Tougher events bring out the best in Shane Lowry

Offaly man’s tied-eighth place in the US PGA moves him up to 39th in the world rankings

Shane Lowry on  the second tee during his  final round of the  PGA Championship at  Bethpage Black, New York. Photograph:   Christian Petersen/Getty Images

Shane Lowry on the second tee during his final round of the PGA Championship at Bethpage Black, New York. Photograph: Christian Petersen/Getty Images

 

Maybe there’s a masochistic streak inside Shane Lowry as his experience of the sometimes unruly crowd at Bethpage Black – where his tied-eighth place in the US PGA added $264,382 to his bank balance and moved him up to 39th in the latest world rankings – has only served to whet his appetite for more when the Ryder Cup returns to the Long Island, New York, venue in 2024.

By then, of course, Lowry will hope to be an experienced Ryder Cupper as he aims to make Pádraig Harirngton’s team for Whistling Straits next year.

“A Ryder Cup here will be crazy,” said Lowry, who got a foretaste of how it could be at Bethpage.“I think Europe will need to have the 12 most thick-skinned players. It will be brutal. I would leave the wives inside in that one too!”

Lowry certainly showed other traits apart from being thick-skinned in fashioning a top-10 finish in his latest Major appearance, the world ranking points (moving from 45th to 39th), the FedEx Cup points (moving from 147th to 110th) and the Race to Dubai points (up to third) all providing a net worth of a weekend – where he shot rounds of 68-69, better than anyone – which only reaffirmed his opinion that his best play is produced in tougher events.

“I like golf where you need to go out and battle it out, to grind it out. I’ve always said they’re the tournaments that suit me the most. That’s what Majors are all about.

“Augusta is maybe a little bit different, but most Majors are about going out and grinding your nuts off, where pars are good. If you look at tournaments I generally do well in, Wentworth, Valderrama. They’re the courses I play well on. I felt comfortable here. I don’t feel out of my comfort zone out playing these tournaments anymore.”

US Open

Lowry can pencil in some more immediate Major assignments as his world ranking has guaranteed him a place in the field for next month’s US Open at Pebble Beach, and also the 148th Open championship at Royal Portrush in July.

Indeed, his finish in Bethpage represented his fourth career top-10 finish in the Majors, which only underscored his belief that he responds to the tougher challenges.

“I keep saying it is a strange game we play. You’re only one swing [away] from going home on Friday,” said Lowry, who only survived on the cut line thanks to a late 17th hole birdie in his second round.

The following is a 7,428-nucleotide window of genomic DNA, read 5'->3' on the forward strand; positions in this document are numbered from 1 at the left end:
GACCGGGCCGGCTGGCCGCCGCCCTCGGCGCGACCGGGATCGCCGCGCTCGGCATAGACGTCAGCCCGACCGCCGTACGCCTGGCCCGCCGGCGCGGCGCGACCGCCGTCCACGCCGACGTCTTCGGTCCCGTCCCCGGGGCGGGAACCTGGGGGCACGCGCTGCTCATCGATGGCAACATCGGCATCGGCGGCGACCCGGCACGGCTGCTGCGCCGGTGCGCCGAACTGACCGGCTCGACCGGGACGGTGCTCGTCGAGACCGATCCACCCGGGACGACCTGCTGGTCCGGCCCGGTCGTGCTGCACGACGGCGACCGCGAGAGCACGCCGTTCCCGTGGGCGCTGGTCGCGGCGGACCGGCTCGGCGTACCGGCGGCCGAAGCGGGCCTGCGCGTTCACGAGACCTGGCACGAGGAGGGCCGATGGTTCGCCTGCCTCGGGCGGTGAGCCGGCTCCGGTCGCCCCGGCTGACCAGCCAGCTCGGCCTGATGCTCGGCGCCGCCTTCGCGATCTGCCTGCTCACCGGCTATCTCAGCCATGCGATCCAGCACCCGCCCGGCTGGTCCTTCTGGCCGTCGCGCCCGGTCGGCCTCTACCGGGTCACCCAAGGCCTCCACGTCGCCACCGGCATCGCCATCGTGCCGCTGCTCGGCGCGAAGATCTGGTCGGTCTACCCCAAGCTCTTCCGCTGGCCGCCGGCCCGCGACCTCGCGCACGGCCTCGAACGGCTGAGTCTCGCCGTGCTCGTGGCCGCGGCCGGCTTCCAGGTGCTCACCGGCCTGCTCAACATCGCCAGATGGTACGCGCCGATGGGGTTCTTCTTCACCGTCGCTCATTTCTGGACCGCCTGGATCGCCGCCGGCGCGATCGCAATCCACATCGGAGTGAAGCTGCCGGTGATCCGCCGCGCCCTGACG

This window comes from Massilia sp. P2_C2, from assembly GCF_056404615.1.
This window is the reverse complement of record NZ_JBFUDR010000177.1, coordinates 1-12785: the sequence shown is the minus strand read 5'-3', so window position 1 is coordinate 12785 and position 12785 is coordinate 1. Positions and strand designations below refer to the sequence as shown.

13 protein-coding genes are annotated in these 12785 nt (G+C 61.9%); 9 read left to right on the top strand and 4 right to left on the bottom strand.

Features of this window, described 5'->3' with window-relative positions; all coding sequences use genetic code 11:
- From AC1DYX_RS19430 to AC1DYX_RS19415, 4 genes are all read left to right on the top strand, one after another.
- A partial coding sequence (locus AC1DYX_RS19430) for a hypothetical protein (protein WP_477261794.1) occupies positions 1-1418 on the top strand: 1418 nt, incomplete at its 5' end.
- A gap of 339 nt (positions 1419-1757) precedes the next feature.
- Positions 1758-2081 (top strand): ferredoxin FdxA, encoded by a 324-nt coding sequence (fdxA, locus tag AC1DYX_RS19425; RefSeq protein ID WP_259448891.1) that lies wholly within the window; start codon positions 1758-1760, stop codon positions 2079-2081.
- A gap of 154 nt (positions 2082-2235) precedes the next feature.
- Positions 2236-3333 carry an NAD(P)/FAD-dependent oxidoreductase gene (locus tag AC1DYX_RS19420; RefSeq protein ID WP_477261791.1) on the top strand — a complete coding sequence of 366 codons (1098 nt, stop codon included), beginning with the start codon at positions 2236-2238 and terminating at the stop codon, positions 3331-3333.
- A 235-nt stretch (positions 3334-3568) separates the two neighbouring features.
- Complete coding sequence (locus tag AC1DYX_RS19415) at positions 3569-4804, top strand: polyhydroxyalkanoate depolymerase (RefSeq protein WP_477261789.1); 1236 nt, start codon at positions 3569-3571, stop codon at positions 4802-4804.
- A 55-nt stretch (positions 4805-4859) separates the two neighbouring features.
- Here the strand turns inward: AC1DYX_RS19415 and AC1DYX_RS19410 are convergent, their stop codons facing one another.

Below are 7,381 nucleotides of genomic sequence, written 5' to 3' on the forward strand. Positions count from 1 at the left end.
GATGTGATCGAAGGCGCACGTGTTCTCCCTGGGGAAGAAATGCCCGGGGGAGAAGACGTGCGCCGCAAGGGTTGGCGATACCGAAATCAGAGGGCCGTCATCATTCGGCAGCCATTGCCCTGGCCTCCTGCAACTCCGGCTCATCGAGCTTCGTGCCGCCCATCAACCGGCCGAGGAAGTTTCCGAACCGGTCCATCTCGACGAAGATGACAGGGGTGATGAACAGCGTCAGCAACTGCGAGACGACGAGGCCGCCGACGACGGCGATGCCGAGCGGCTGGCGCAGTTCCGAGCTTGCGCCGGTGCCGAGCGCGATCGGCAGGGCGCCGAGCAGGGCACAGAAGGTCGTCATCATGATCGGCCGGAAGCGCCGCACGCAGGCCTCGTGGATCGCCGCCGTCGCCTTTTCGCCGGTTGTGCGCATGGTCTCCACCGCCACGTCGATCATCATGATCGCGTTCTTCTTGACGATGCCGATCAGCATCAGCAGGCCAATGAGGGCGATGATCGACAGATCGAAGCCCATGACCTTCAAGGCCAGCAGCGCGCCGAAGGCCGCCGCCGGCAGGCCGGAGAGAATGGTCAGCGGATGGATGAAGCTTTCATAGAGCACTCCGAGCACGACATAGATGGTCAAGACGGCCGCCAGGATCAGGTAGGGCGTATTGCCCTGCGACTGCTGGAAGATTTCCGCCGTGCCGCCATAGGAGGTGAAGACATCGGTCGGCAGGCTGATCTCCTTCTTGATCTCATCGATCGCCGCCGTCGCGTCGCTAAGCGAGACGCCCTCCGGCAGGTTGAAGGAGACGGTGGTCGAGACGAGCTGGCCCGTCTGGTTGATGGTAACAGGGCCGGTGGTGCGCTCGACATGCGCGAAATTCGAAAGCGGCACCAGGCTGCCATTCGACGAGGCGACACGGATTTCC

“It’s a serious mental test, and it’s a physical test too. The mental test grinds on you, and I don’t think mentally I was there on Thursday, but I somehow got it back the last few days...I feel like I’m doing all the right things, and just keep doing what I’m doing, and see where it leaves me in November and December.”

Scheduled to return home to Dublin this week after a three-month stint with his family in the US, Lowry’s upward and onward momentum will next be brought to the Canadian Open next month, where he will sharpen his game ahead of the US Open on the Monterrey peninsula. For Rory McIlroy it also proved to be a profitable weekend. Down in 125th place at one point of his second round on Friday, the Northern Irishman’s weekend rounds of 69-69 enabled him to also move up the leaderboard to share eighth place. It constituted his ninth top-10 finish in 10 tournaments this season and, having belatedly rejoined the European Tour as a member, got him his first Race to Dubai points.

McIlroy, the world number four, is taking a week’s break before resuming a schedule that will see him play the Memorial tournament and the Canadian Open before playing the US Open.

Improved form

Graeme McDowell’s improved form this season – including a win in the Dominican Republic – has yet to book him a place in the field for the British Open at Royal Portrush, his home course, but the 39-year-old Ulsterman has a number of avenues remaining in his quest to book that spot, with qualifying places available at the DDF Irish Open and Scottish Open. He also intends to play in the final qualifying at St Annes in Lancashire ahead of the Irish Open.

More immediately, McDowell – who started the year in 238th in the world ranking and who has now moved up to 115th – is in the field for this week’s PGA Tour stop for the Charles Schwab Challenge at the Colonial in Texas, where Séamus Power is also competing.

On the European Tour, Paul Dunne is in the field for the Made in Denmark tournament, where Gavin Moynihan and Michael Hoey are also playing.

There are five Irish players – Paul McBride, Conor O’Rourke, Cormac Sharvin, Robin Dawson and Ruaidhri McGee – competing in the Czech Challenge on the Challenge Tour.

Stephanie Meadow is playing in the Pure Silk Championship in Williamsburg, Virginia, on the lPGA Tour, while Leona Maguire – fresh from a second win this season on the Symetra Tour, where she tops the order of merit – will aim to continue her great form when she competes in the Zimmer Biomet Championship hosted by Nancy Lopez.

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